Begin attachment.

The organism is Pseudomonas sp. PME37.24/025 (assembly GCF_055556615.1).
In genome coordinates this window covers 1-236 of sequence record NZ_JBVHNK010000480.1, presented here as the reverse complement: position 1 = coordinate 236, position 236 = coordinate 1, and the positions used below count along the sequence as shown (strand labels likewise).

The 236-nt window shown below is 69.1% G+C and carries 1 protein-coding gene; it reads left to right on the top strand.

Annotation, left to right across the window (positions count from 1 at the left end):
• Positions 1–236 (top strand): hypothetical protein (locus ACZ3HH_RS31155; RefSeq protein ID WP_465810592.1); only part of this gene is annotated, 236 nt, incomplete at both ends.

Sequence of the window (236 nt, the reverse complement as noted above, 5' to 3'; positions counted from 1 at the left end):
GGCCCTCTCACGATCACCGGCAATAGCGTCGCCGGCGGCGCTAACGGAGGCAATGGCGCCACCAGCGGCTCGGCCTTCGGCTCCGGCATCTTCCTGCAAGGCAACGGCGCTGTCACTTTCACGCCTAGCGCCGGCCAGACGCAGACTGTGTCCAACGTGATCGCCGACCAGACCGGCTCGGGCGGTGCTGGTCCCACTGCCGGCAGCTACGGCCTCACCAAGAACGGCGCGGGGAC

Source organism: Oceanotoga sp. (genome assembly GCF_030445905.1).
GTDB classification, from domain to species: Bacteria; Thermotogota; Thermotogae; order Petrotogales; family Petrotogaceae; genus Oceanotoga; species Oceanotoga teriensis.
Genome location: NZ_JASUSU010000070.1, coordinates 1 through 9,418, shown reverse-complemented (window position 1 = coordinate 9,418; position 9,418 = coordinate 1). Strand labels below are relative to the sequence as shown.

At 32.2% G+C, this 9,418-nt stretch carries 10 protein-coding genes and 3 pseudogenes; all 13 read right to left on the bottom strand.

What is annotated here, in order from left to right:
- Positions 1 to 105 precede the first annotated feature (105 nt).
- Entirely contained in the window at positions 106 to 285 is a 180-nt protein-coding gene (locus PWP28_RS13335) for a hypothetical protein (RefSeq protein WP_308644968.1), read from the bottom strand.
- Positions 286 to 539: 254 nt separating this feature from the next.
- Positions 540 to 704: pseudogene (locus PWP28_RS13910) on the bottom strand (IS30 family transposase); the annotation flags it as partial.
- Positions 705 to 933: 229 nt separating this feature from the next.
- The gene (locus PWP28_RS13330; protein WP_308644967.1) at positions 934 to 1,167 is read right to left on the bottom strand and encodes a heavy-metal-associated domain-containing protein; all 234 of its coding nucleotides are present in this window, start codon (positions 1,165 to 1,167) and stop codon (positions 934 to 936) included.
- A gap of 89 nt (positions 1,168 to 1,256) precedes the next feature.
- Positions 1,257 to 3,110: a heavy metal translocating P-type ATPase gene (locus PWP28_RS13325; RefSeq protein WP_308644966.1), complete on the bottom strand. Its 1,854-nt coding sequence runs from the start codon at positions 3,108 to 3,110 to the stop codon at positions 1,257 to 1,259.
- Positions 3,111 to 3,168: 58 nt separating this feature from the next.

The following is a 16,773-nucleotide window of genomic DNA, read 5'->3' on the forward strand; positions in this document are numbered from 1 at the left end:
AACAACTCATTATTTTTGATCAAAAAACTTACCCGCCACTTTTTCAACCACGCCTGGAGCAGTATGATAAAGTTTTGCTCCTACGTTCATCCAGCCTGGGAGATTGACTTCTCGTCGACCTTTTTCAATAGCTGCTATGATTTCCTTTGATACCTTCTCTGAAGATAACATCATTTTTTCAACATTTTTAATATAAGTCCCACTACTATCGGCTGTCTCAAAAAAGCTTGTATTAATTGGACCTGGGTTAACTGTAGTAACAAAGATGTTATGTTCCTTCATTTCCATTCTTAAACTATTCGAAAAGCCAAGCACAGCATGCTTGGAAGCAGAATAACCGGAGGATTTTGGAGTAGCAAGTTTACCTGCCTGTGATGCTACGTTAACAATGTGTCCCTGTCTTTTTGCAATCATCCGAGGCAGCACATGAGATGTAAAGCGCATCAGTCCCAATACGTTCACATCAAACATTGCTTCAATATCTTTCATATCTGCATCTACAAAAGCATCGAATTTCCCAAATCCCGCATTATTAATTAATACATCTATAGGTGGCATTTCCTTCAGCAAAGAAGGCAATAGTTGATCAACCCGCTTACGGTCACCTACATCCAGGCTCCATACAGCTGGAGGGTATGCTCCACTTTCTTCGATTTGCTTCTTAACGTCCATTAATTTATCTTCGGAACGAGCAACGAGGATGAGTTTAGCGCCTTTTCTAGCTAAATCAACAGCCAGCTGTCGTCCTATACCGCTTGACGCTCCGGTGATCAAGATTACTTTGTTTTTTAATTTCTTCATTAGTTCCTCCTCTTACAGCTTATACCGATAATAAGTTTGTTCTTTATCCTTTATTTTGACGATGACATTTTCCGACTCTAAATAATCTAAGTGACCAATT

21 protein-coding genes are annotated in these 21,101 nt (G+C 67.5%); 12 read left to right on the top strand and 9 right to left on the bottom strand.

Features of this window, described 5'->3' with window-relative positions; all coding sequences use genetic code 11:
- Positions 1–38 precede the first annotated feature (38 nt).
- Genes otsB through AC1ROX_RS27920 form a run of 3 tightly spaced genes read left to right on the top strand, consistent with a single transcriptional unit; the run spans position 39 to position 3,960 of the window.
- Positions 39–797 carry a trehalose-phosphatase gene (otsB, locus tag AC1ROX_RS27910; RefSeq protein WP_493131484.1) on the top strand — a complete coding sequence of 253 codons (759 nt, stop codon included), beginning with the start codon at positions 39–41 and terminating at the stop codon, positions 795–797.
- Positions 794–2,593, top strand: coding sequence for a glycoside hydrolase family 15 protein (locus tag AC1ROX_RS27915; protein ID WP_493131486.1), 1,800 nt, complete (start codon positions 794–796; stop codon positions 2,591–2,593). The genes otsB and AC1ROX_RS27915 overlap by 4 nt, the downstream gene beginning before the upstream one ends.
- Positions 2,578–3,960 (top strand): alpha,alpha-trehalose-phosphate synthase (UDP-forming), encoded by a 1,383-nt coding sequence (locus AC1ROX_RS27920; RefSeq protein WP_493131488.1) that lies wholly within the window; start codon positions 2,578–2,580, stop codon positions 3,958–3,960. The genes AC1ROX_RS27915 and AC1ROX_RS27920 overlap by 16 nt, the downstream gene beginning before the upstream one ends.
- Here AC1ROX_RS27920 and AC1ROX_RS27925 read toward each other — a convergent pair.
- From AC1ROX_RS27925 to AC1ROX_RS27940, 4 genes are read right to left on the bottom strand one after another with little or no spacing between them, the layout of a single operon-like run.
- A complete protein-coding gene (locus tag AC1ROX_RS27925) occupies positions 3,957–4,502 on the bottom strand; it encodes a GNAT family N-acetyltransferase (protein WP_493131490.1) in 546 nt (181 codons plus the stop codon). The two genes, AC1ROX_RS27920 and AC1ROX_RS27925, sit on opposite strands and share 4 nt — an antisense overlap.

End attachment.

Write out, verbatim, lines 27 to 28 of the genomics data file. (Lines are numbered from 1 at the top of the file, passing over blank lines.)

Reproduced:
- Genes otsB through AC1ROX_RS27920 form a run of 3 tightly spaced genes read left to right on the top strand, consistent with a single transcriptional unit; the run spans position 39 to position 3,960 of the window.
- Positions 39–797 carry a trehalose-phosphatase gene (otsB, locus tag AC1ROX_RS27910; RefSeq protein WP_493131484.1) on the top strand — a complete coding sequence of 253 codons (759 nt, stop codon included), beginning with the start codon at positions 39–41 and terminating at the stop codon, positions 795–797.